Contributor: Katherine Whitney
Remote Onboarding – An Intentional Plan with Individual Attention
At a time when so many companies are just trying to avoid furloughs and layoffs, why do we need to think about remote onboarding? Some companies are still hiring, and some that had layoffs are now refilling those positions. We’ve also learned that companies can fill some positions very successfully with remote workers, so in the future, some key positions may become potentials for remote workers.
While your basic checklist for onboarding may remain unchanged, an intentional onboarding plan and individual attention will improve the chances for success. Here are a few things to think about regarding remote onboarding.
Think through the people who need to know about a new hire. Pre-pandemic, when we had in-person interviews, it was easy for people to be aware of a new hire – they crossed paths with them in the office, or someone would mention it in a casual conversation. It’s much easier now to forget to let the right person know to order a new computer or to prepare a press release.
Learn about the new employee’s remote working conditions. Does he have children who are learning online? Does she have a strong and stable internet connection? Does his home office environment provide an appropriate background for zoom meetings? Does she need/have a printer? You may be able to provide resources or flexibility that will help your new employee get off to a good start.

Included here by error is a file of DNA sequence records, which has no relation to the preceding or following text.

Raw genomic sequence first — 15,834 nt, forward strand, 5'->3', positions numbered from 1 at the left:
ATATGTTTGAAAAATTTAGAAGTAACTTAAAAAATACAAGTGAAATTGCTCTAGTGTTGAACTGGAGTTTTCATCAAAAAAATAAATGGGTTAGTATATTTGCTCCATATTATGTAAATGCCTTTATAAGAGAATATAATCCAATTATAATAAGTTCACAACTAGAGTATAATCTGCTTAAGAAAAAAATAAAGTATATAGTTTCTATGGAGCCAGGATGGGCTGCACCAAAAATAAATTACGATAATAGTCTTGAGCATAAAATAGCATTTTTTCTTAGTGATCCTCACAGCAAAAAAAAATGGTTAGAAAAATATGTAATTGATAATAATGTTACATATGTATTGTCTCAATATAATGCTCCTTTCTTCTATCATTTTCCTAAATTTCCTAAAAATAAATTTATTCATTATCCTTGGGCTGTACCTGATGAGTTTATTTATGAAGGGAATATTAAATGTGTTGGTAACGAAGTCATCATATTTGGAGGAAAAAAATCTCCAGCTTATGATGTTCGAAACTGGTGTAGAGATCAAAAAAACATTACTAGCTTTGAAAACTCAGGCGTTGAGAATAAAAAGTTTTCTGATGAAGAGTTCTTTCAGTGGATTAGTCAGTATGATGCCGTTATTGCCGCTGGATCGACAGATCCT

Determine how your new hire will obtain the office supplies she needs. It’s not as easy as walking to the storage room to pick up folders, paper, or envelopes. Many printers run through ink fast. Who pays for that?
Consider what the new hire needs to know about how the office runs. What are the Covid requirements if he visit the office? What video conference platform do you use? What is the schedule for department or office meetings?
Create a plan for the new person to meet the people she needs to know. In addition to supervisors and direct reports, who are peers that she will collaborate with? Consider frequent and planned opportunities to meet coworkers to take the place of impromptu drop-in meetings that happen in the office. A peer mentor who will check in daily for the first 30 days may be a good way to start.
Talk about company culture and look for ways to demonstrate it. It won’t be easy for a new person to pick up cues by exposure, so be explicit in setting expectations. Then gently reinforce or correct when you observe behaviors that are not in line.
Be aware of whether your new employee is introverted or extroverted. The introvert may be very happy working alone from home, but if the job requires reaching out to others, that may be more difficult for her. Conversely, the extrovert will crave contact and may not be happy in the new position unless there’s a way he can connect with others.
Remote onboarding requires more than a few hours and a checklist. A successful process will include intentional effort built around the individual needs of the new employee. It may be that as we get better at remote onboarding, we’ll want to carry some of the new practices into the future to strengthen in-person onboarding.
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